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Help Attendees Make Lasting Connections

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Yes, attendees come to conferences to learn. But just as important to them is building connections with peers. A look at how associations can foster those connections before, during, and after meetings.

For its first meeting coming out of the pandemic in November 2021, the American Headache Society wanted to make sure attendees felt connected at the event.

“We’re a subset of neurology, and many attendees have known each other for years, sometimes even before medical school,” said Darryl Diamond, associate director of meetings at AHS. “So, it can be difficult for first-time attendees, especially for those coming in after 2020.”

To help first timers, AHS created and launched its Plenary Pals program, which matches newbies with seasoned attendees. Prior to the conference, experienced attendees receive their pal’s contact information and are encouraged to reach out to them to answer questions.

Programs like AHS’ help alleviate first-time attendee anxiety and allow them to arrive onsite knowing one person, helping them get a head-start on building industry connections.

“Many large-scale association meetings are designed around content rather than connection,” said Lee Gimpel, founder and principal of Better Meetings. “A networking coffee break or first-time reception isn’t always enough.”

Knowing that attendees are looking to get to know their colleagues and develop relationships with them onsite, associations must design a program that prioritizes connection and keeps them coming back year after year.

Make It Comfortable

Developing new relationships at annual meetings isn’t always easy and doesn’t come without effort.

“When you boil it down, adults in their 40s and 50s are very much like kids in first grade: It’s hard to walk into a room and make new friends, it doesn’t happen magically,” Gimpel said.

According to Diamond, AHS’ buddy program has been a great way for members to get to know one another before a conference so they feel more confident walking into a meeting where they don’t know anyone.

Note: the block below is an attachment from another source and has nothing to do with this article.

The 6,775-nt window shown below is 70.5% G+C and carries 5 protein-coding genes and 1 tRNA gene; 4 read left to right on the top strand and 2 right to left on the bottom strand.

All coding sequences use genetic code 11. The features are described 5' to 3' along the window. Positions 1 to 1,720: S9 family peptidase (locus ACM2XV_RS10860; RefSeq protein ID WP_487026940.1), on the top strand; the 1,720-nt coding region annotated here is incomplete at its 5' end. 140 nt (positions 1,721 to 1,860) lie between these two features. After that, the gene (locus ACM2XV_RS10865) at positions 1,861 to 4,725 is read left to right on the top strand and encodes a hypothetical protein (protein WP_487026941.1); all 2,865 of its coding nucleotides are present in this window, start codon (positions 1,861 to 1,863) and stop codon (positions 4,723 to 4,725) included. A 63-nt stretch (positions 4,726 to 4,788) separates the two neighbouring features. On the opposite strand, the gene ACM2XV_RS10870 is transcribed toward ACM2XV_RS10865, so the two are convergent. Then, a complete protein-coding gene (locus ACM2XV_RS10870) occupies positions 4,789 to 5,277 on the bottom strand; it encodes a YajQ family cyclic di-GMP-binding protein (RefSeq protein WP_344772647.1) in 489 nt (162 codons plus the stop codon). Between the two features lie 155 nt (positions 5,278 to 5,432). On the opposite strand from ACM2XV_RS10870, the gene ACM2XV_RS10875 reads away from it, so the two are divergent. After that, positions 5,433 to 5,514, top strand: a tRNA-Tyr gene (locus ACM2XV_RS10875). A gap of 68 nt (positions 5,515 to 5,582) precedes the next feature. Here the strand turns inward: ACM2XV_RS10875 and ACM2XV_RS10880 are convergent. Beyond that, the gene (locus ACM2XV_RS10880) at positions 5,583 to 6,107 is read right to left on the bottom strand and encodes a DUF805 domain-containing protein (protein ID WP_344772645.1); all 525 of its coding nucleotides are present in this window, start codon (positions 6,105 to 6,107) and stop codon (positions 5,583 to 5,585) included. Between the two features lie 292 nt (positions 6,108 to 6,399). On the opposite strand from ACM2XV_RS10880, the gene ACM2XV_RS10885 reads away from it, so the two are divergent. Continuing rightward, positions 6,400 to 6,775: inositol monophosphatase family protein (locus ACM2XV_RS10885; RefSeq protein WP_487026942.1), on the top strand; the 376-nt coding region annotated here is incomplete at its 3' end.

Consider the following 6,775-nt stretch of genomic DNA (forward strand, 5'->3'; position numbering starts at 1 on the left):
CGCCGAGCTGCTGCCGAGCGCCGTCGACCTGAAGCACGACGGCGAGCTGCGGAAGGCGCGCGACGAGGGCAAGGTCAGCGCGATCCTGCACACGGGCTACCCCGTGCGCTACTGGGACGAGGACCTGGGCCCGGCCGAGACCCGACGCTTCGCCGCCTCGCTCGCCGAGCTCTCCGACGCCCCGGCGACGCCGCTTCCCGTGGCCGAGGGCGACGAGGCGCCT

“You can see that comfort right away,” he said. “People are more likely to talk to exhibitors, participate in sessions, and ask questions in the app throughout the meeting.”

The key is to create intentional moments of connection between members.

Prioritize Community Building

Facilitating connections between attendees is also crucial to creating a positive meeting experience for everyone. Gimpel recommends building opportunities in your event where people can talk and collaborate. For example, moving networking events to the beginning of a conference gives attendees a chance to make early connections so they have people to go out with on the first night, say hello to in the hallways, and debrief with after sessions.

“You can also create opportunities for small group discussions based on a topic discussed earlier that day, such as the keynote’s address,” he said. “Instead of labeling it a networking event, invite attendees to share their opinions on the topics as experts in the field.”

The key is to create intentional moments of connection between members. For example, if you’re holding a new member reception, invite board members, award winners, and other influential members to meet new attendees.

“Giving new members access to thought leaders at their first meeting is an important way to grow your association’s community and help members foster connections with one another,” Diamond said.

Encourage Them to Return

Facilitating connections is important from a business standpoint as well, as members who build professional relationships at meetings are more likely to return next year. Since launching its plenary pals program, Diamond said that several first-time attendees have chosen to volunteer as buddies in successive years.

“For us, that’s the best part,” he said. “It’s not a one and done. The program creates a constant, cyclical community of seasoned members helping new members, who then go out to help new members.”

To build up a larger community around the meeting, Gimpel also recommends hosting an event several months after the conference for people to check in with one another and discuss how they applied what they learned. Another idea is for event organizers to host a series where they get to hear from attendees about their experience to help them plan for the next annual event.

“You want to think about how your association can help foster relationships between attendees even after the meeting’s over,” he said.

Hannah Carvalho

Hannah Carvalho is Senior Editor at Associations Now.

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